Saturday, July 5, 2014

Gnanams Hotel, Jaffna, Sri Lanka.

Road in front of the Gnanams Hotel.

Brass-ware at the reception.

A garlanded brass 'Nandhi' - the 'vaahanam' of Lord Shiva.

'Nirai kudam'  with a pair of 'Kuththu villakus' and a tray containing 'panneer' and 'sandanam'.
The traditional articles made use of to greet an honoured guest in the Tamil household are in the last photo.

Thursday, July 3, 2014

Sights of Jaffna Town, Sri Lanka.

The old part of the General Hospital, Jaffna.


The repaired section of the Fort ramparts.

Sunrise seen from 'Muththavely'.

Wednesday, July 2, 2014

Manalkaadu and Jaffna, Sri Lanka.

House destroyed by the Tsunami, Manalkaadu.

A sunset at Jaffna.

A street in Jaffna town.

Near the bus-stand, Jaffna.

Tuesday, July 1, 2014

The beach at 'Uppumaal', Thondamannaru, Sri Lanka.

Dr.Vignaraja and his two Australian friends Peter and David taking a swim.

An abandoned, holed. fibre-glass boat.

The sandy beach.
' Uppumaal' got its name from the 'salterns' at this site from the 1940s. Salt was brought here from Karanavai by bullock carts and lorries. It was heaped in longish pyramidal mounds and was redistributed. Some of the salt was sent via 'vallams' (largish sail boats) to India.
This beach is notorious for its currents. The deceptively calm water has taken many lives.

Monday, June 30, 2014

Scenes of Thondamanaru, Jaffna, Sri Lanka.

The road to 'Uppumaal' beach. Rev Peto, Principal of the St.John's College, Jaffna, was carried away by the current and died while swimming here in the 1940s. Mr. Navaratnaswamy who swam across the Palk Straight to India in the 1950's, also died here of a heart-attack, while practicing to row round the Island in a 'Kattumaram'.
The new bridge spanning the Thondaiman Aru.

A view of the 'Sinna kadatykarai' from the new bridge. You can see the posts in the water, the only remaining parts of the old wooden bridge of the 1940s.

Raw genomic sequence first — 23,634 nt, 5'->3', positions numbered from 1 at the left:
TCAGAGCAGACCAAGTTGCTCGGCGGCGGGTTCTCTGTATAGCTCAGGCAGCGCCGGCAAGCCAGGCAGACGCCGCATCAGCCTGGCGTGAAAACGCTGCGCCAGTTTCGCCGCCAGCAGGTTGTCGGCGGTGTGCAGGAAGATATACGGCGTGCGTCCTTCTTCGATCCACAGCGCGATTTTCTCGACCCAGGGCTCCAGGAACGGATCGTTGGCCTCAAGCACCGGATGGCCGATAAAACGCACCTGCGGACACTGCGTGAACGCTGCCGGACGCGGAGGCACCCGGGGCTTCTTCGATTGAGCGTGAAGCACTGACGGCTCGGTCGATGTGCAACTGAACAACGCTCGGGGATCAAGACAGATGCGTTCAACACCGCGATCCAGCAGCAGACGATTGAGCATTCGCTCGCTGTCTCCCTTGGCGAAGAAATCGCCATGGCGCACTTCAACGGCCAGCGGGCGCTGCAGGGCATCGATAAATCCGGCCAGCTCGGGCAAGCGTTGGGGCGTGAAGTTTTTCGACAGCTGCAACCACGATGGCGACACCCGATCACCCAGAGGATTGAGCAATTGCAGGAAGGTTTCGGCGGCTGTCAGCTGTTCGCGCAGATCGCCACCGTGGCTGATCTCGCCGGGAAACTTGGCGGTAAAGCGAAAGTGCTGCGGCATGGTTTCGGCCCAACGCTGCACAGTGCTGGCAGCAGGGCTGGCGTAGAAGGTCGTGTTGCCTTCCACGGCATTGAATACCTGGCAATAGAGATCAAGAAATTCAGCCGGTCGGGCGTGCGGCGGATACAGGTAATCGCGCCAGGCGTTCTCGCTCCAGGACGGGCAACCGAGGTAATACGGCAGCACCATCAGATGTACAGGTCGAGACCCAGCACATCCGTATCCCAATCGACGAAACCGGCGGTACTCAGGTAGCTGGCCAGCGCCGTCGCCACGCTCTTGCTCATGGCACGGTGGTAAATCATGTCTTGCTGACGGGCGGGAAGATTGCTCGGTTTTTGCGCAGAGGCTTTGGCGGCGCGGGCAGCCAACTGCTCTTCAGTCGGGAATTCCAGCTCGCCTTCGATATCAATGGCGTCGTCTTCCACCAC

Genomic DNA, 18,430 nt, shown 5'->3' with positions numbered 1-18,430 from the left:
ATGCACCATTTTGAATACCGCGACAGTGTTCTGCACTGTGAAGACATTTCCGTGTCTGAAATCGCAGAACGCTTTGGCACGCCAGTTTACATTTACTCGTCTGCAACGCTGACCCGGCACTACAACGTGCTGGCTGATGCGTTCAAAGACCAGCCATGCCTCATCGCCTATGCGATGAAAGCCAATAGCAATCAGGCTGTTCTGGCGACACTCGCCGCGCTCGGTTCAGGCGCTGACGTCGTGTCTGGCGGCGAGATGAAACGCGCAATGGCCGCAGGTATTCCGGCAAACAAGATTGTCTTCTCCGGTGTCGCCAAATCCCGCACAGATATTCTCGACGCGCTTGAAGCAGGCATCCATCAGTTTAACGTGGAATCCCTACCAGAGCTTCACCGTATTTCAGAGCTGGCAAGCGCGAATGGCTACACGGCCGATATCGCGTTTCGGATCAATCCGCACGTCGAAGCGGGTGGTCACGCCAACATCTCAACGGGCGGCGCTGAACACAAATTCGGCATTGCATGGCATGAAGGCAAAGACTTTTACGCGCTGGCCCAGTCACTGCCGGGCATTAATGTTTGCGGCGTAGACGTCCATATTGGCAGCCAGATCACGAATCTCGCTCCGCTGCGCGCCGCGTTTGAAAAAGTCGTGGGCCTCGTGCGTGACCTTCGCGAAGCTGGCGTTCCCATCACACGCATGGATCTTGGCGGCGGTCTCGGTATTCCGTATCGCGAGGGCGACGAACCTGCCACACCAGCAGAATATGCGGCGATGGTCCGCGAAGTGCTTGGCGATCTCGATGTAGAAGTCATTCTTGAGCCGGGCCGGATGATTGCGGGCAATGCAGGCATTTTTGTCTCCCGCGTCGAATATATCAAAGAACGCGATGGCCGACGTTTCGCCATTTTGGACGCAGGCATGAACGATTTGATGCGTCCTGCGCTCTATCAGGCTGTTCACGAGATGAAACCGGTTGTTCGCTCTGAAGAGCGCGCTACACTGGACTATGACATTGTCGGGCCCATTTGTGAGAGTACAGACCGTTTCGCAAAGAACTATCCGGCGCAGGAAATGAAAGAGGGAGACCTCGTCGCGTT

The junction of the Thondaiman Aru wiith the Palk Straight.
 These pictures bring to mind the following poem which we memorized at school.
by: Robert Louis Stevenson

    OME no more home to me, whither must I wander?
    Hunger my driver, I go where I must.
    Cold blows the winter wind over hill and heather;
    Thick drives the rain, and my roof is in the dust.
    Loved of wise men was the shade of my roof-tree.
    The true word of welcome was spoken in the door--
    Dear days of old, with the faces in the firelight,
    Kind folks of old, you come again no more.
    Home was home then, my dear, full of kindly faces,
    Home was home then, my dear, happy for the child.
    Fire and the windows bright glittered on the moorland;
    Song, tuneful song, built a palace in the wild.
    Now, when day dawns on the brow of the moorland,
    Lone stands the house, and the chimney-stone is cold.
    Lone let is stand, now the friends are all departed,
    The kind hearts, the true hearts, that loved the place of old.
    Spring shall come, come again, calling up the moor-fowl,
    Spring shall bring the sun and rain, bring the bees and flowers;
    Red shall the heather bloom over hill and valley,
    Soft flow the stream through the even-flowing hours;
    Fair the day shine as it shone on my childhood--
    Fair shine the day on the house with open door;
    Birds come and cry there and twitter in the chimney--
    But I go for ever and come again no more.

'Home No More to Me' is reprinted from An Anthology of Modern Verse. Ed. A. Methuen. London: Methuen & Co., 1921.